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Feeding Frenzy Paperback – 26 Sep 2002


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Product details

  • Paperback: 400 pages
  • Publisher: Penguin; New Ed edition (26 Sep 2002)
  • Language: Unknown
  • ISBN-10: 0140290559
  • ISBN-13: 978-0140290554
  • Product Dimensions: 19.6 x 12.2 x 2.8 cm
  • Average Customer Review: 4.4 out of 5 stars  See all reviews (7 customer reviews)
  • Amazon Bestsellers Rank: 180,724 in Books (See Top 100 in Books)


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Most Helpful Customer Reviews

6 of 6 people found the following review helpful By A Customer on 13 Dec 2004
Format: Paperback
Though I have never been able to get into Will Self's fiction which I always experience as somewhat laboured, I found this collection of previously published magazine and newspaper essays, restaurant reviews and short features instant, engaging, thoughtful and provoking, insightful, often laugh out loud funny, subversive and full of humanity. From a review of an English Country Garden restaurant experienced on acid to Self interviewing JG Ballard via an essay on The Westway, if that sounds good to you, give it a go.
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1 of 1 people found the following review helpful By T. West on 22 Aug 2010
Format: Paperback
If you want to know what life in nineties britain was actually like, you need to buy this book.

It collects Self's articles from his various endeavours, including restaurant reviews (including McDonalds), Political and philosophical musings, surreal accounts of sojourns to the Orkneys and many articles on books, art exhibtions, architecture and cinema. It builds up a very dark and idiosyncratic take on nineties Britain that rings especially true in hindsight.

As this was my first foray into the world of Self, I was bowled over by his vocabulary and his ability to create unusual nightmarish visons in the mind of the reader, but any sense of intimidation is tempered and dulled by the frequent hilarity in his analyses and evocations, including an inverse ratio of pulchritude in diners and waiters, where if the waiters and diners are both similar in attractiveness, the food is bound to be awful. You will find numerous departures from reality in even the most functional review; from flies in tweed suits to the 'inundations of glutinous patties' at McDonalds. There are the tangental juxtapositions of high and low culture: the idea of Bertrand Russell force-feeding a Pot Noodle to protege Ludwig Wittgenstein is one notable example.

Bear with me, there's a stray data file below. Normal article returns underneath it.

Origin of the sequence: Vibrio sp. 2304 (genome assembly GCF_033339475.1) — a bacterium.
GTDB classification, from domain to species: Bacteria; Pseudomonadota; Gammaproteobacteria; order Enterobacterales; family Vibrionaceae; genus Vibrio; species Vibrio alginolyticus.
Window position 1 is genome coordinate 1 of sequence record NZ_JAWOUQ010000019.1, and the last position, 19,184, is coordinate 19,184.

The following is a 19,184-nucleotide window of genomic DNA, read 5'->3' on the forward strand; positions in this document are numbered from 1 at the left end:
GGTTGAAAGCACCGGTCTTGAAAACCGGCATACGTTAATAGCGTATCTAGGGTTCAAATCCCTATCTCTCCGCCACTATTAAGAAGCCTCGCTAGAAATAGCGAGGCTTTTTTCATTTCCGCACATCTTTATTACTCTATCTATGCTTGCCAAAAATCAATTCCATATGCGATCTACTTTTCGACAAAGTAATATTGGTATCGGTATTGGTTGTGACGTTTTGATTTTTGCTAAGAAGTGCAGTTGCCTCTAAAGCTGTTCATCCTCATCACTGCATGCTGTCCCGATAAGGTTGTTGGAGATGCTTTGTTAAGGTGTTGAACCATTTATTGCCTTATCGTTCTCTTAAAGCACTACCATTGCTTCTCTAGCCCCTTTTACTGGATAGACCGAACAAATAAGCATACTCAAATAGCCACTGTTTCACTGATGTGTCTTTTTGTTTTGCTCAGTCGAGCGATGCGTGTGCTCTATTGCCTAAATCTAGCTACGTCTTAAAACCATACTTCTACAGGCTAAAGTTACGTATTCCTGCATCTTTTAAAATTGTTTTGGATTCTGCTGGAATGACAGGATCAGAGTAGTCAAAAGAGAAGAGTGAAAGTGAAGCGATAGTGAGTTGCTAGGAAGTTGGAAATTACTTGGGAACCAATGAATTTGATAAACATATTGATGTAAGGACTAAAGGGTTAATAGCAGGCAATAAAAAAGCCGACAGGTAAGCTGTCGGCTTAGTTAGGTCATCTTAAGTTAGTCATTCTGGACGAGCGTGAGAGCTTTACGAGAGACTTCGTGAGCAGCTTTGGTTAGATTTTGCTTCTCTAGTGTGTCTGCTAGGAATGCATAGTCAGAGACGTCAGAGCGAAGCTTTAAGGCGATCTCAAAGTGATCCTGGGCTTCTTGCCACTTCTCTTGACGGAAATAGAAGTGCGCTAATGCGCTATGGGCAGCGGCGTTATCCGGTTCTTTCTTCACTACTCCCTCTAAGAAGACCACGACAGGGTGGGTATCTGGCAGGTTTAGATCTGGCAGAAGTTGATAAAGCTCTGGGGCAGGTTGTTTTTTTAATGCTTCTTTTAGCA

As expected, cultural references are many, and will be obscure to some, but Self is the last writer who should be expected to appease the casual reader, as a lot of his appeal is, or was, his complex prose and status as an enfant terrible of British literary life, not that he'd necessarily agree, as most interviewers find out when they try to categorise him and his work.

Overall, a very witty, concise and unique collection that paints a revealing picture of a chaotic and unsettled cultural scene in the UK. Just make sure you have a very good dictionary to hand.
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1 of 1 people found the following review helpful By A Customer on 26 Mar 2003
Format: Hardcover
Ms Burrell (below) is absolutely correct: this is not a book one can skim through in a couple of days, it requires slow digestion (hence, presumably, the title). There is nothing to link the piece together, no chronology and no sense of narrative nor progress. But I guarantee you'll want to keep reading.
Just go out and get a copy, you won't regret it.
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Format: Paperback Verified Purchase
Will Self, a tricky character nonetheless, offers a collection of articles/journalist work from a canon of publications. It is (relatively) accessible, I find some of Self's work fascinating but hard to get my my head around-perhaps that's just my literary laziness/ignorance. Most of all, some of the entries are very entertaining and offer a greater insight into the mind and life of Self.
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